TIME was when family meals were always gently and lovingly prepared by mom. Once in a while, some dads also try their hand in the kitchen, but cooking is generally associated with moms, so most of our childhood memories include sharing meals with the family and in the center of it all is mom. Such memories bring warmth and comfort to us as adults.
But times change, and with the fast-paced lifestyle that we now lead in this age of fast-food restaurants and convenience foods, lunches and dinners are now mostly harried affairs. It has become faster, easier and more convenient for us to stop by restaurants and take quick meals especially during working days. There’s nothing like a good, home-cooked meal shared with the family at home, but compromises have to be made, and while home cooking remains to be an important component of family life, home cooking is glaringly in a decline. New research even reveals that 80% of young people aged 23 to 27 do not and cannot cook and the 1,000 respondents surveyed mentioned that two of the reasons why they do not cook are lack of confidence and inadequate knowledge about recipes. Add to this the fact that most of them now work and its demands on their time doesn’t leave much time for cooking and other domestic chores.
“Home cooking is in a decline, but Knorr is fighting back here in the Philippines to inspire and help moms create the wonder of their flavor and build lifelong family bonds,” declares Oliver Sicam, Unilever’s marketing director for foods.
Knorr is determined to make mom-cooked meals matter again by inspiring people to cook more at home and by showing how mom-cooked flavors are the real key to the powerful bonds mothers yearn to build with their loved ones. To ensure that meals prepared by moms remain an integral part of home life so that strong family bonds continue to move the world forward, Knorr started a movement called Sarap ng #LutongNanay. The movement is backed by the latest scientific discoveries. Working with leaders in the field has confirmed that mom-cooked flavors help create memories which reach parts of the brain that other experiences cannot. The brain has a way of connecting memories with the wonderful flavors cooked by mom for her children, creating deeper and more vivid emotions than any other.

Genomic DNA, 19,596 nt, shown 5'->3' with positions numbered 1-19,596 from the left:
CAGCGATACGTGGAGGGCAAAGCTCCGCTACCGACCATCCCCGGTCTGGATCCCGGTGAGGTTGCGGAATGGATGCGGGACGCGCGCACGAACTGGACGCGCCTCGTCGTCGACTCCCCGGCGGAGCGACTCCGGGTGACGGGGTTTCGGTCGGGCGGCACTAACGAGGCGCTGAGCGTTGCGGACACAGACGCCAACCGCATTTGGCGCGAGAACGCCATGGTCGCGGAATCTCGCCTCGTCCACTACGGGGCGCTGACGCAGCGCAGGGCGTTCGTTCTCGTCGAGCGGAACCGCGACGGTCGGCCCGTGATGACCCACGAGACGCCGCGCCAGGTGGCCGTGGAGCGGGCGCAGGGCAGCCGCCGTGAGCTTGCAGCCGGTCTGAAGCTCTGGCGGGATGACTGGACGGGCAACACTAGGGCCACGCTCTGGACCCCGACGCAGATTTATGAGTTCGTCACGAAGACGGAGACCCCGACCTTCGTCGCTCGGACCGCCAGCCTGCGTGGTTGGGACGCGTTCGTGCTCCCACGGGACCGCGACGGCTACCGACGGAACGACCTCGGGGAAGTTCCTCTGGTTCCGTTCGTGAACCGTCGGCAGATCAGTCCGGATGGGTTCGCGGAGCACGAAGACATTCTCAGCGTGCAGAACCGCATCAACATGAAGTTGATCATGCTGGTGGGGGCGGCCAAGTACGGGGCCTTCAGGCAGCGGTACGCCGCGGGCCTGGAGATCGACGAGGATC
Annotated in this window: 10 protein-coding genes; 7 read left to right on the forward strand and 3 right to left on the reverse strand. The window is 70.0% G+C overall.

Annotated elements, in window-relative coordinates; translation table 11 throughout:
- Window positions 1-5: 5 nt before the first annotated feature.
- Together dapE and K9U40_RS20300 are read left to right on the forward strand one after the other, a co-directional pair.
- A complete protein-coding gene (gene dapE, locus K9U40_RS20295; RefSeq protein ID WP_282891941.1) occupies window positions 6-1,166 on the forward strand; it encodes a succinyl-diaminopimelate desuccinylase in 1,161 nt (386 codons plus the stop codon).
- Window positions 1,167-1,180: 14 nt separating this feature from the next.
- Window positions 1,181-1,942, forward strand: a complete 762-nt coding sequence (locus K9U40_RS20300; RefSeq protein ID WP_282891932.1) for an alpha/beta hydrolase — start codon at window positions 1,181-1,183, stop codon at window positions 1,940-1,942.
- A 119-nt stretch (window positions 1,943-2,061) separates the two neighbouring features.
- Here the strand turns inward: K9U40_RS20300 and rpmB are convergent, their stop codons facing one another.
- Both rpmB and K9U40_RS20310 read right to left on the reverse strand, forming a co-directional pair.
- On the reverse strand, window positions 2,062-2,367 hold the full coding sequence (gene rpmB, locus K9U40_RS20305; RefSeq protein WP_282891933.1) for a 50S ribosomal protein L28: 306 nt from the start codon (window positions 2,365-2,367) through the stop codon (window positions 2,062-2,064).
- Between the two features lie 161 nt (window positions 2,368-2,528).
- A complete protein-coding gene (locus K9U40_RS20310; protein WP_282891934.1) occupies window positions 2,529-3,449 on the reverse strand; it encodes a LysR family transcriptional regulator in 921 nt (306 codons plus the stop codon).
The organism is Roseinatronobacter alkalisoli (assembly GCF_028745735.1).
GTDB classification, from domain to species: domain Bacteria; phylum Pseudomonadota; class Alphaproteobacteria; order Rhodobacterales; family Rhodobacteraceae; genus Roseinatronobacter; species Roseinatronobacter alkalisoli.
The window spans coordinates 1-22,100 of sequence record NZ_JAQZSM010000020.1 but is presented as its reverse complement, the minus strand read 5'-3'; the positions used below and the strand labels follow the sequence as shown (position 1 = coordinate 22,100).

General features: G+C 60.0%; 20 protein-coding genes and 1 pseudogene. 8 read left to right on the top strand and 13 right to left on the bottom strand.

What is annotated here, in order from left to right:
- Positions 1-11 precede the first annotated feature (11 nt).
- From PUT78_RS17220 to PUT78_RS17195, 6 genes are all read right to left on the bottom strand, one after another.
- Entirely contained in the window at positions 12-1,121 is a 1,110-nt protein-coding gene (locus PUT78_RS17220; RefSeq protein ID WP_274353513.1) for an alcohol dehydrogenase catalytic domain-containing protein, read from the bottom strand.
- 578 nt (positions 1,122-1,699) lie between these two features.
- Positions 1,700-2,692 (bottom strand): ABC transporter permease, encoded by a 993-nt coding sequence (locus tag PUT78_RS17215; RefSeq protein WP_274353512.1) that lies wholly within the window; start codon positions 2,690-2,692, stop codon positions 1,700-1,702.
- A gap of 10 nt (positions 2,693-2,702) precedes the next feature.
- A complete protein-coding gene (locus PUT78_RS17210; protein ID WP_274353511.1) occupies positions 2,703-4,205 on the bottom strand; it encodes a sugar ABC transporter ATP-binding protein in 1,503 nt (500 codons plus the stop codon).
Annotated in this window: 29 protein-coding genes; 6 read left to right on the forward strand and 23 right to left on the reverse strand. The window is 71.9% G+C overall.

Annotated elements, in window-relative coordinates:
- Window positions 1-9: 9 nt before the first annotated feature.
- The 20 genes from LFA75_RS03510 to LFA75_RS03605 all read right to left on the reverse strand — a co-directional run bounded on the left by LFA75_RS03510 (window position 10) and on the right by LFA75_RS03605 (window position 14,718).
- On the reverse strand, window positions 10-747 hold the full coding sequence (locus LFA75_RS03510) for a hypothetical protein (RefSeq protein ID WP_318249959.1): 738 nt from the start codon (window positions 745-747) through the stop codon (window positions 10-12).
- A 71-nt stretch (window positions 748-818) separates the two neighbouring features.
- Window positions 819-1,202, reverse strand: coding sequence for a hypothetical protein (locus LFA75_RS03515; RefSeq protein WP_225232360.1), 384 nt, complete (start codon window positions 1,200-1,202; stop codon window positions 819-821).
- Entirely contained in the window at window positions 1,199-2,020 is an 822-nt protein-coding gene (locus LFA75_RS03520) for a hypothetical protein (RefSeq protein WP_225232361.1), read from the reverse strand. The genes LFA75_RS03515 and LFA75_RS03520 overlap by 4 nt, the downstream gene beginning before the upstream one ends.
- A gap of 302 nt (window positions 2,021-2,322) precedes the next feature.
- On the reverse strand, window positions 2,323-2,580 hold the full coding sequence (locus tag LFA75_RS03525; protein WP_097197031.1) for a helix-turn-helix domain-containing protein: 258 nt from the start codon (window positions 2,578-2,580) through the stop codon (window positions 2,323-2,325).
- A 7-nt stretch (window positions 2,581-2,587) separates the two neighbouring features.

World-renowned neuroscientist Dr. Stuart Firestein, PhD, from New York’s Columbia University has been carrying out research into the wonder of mom-cooked flavors for many years.
To push the Sarap ng #LutongNanay movement forward, Knorr formally launched the campaign at the Blue Leaf Pavilion in McKinley Hill, Taguig, recently to bring back home-cooked meals and make them accessible to everyone. The program, hosted by Unilever’s own Apples Aberin, professional events host Christine Jacob and Knorr’s newest brand ambassador Carmina Villarroel, gathered four celebrity moms — TV host Pia Guanio, host and actress Dimples Romana, DJ Delamar Arias, and TV personality and chef Danica Sotto-Pingris — as LutongNanay mom-bassadors.
After their formal presentation on stage, they took to their own cooking stations and showed the audience how to cook four exciting Filipino dishes with a twist. Pia made Crispy Tofu Sisig, Dimples prepared Tinola sa Gata, Delamar assembled delightful Spicy Adobo Tacos, and Danica, the professional chef among the four of them, whipped up Sinigang sa Pakwan.
These four dishes are not only interesting and modern variants of Pinoy favorites. They’re also delicious and easy to prepare because they make use of Knorr mixes and seasonings. With recipes that are easy to follow and make use of readily available ingredients, Knorr is sure moms will be inspired to start cooking more at home and, thus, families will have more opportunities to bond over good home-cooked meals.
“It fascinates me how brain instinctively knows that certain flavors and foods have the power to mean more to us than just sustenance. This is called sensory recall and is a phenomenon which demonstrates how the brain is hard-wired to respond in certain ways to different tastes and smells. Even over time and distance, when we taste mom’s cooking, it transports us back to a special place and a unique memory,” Dr. Stuart Firestein ends.